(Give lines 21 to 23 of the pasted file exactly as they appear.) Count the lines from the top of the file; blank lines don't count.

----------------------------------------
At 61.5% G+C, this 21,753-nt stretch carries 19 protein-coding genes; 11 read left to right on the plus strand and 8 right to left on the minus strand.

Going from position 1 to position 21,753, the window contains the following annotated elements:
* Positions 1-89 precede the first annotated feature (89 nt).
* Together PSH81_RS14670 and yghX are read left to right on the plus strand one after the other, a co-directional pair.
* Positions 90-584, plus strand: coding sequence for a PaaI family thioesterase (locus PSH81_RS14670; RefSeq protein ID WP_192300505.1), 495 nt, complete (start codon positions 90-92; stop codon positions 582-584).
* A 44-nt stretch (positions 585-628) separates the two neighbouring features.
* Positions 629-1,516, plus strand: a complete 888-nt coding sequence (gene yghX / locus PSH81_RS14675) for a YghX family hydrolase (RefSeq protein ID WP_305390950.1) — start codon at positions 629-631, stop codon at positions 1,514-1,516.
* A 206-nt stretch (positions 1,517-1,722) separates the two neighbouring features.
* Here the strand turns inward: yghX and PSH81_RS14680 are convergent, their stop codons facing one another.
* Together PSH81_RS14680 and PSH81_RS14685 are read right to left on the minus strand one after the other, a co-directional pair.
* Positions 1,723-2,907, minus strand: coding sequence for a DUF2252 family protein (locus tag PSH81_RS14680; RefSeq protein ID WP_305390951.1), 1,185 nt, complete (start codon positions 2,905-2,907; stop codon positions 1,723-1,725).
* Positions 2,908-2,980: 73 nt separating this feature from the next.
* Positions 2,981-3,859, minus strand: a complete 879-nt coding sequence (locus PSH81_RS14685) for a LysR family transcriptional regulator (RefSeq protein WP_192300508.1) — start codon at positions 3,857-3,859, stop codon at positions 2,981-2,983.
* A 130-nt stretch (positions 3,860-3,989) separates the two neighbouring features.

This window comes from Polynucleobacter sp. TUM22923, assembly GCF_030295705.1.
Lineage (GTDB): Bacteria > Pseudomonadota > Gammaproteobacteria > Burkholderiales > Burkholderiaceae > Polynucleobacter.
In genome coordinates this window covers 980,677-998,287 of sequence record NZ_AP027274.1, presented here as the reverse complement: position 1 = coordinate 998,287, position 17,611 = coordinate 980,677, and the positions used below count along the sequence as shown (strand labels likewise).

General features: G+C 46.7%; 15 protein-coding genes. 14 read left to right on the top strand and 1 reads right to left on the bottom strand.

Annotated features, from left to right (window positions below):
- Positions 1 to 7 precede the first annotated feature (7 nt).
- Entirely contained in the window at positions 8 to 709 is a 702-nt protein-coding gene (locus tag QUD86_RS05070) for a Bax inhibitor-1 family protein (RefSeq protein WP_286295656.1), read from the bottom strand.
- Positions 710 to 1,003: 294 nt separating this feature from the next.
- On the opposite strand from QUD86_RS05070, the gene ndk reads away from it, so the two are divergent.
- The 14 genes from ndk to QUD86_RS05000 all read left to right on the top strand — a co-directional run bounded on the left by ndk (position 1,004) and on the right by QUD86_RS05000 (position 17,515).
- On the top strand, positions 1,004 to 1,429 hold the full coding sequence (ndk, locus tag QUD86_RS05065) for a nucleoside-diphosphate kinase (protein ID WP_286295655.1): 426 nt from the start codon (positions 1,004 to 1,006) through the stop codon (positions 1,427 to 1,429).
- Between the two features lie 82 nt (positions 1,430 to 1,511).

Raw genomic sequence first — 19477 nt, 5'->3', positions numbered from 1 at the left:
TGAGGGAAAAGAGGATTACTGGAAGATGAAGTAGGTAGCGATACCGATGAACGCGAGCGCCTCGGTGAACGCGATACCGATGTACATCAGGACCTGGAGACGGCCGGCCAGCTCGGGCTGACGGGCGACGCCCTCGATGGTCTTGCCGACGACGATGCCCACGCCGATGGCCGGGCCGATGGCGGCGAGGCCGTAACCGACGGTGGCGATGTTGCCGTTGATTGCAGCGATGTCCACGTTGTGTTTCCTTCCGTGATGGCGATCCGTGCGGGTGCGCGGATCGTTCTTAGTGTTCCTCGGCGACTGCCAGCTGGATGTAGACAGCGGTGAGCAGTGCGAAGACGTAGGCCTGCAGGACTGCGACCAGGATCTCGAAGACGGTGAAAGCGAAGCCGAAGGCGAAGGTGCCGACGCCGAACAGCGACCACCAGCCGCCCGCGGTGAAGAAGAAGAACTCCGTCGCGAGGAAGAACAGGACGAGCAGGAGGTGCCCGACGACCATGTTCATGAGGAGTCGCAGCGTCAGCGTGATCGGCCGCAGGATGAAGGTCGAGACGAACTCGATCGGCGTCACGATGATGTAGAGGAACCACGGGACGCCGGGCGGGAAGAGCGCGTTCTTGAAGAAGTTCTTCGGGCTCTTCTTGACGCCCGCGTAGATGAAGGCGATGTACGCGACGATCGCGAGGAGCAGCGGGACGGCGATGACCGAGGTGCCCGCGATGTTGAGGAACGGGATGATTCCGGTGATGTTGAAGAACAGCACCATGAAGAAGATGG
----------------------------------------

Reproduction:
- Entirely contained in the window at positions 8 to 709 is a 702-nt protein-coding gene (locus tag QUD86_RS05070) for a Bax inhibitor-1 family protein (RefSeq protein WP_286295656.1), read from the bottom strand.
- Positions 710 to 1,003: 294 nt separating this feature from the next.
- On the opposite strand from QUD86_RS05070, the gene ndk reads away from it, so the two are divergent.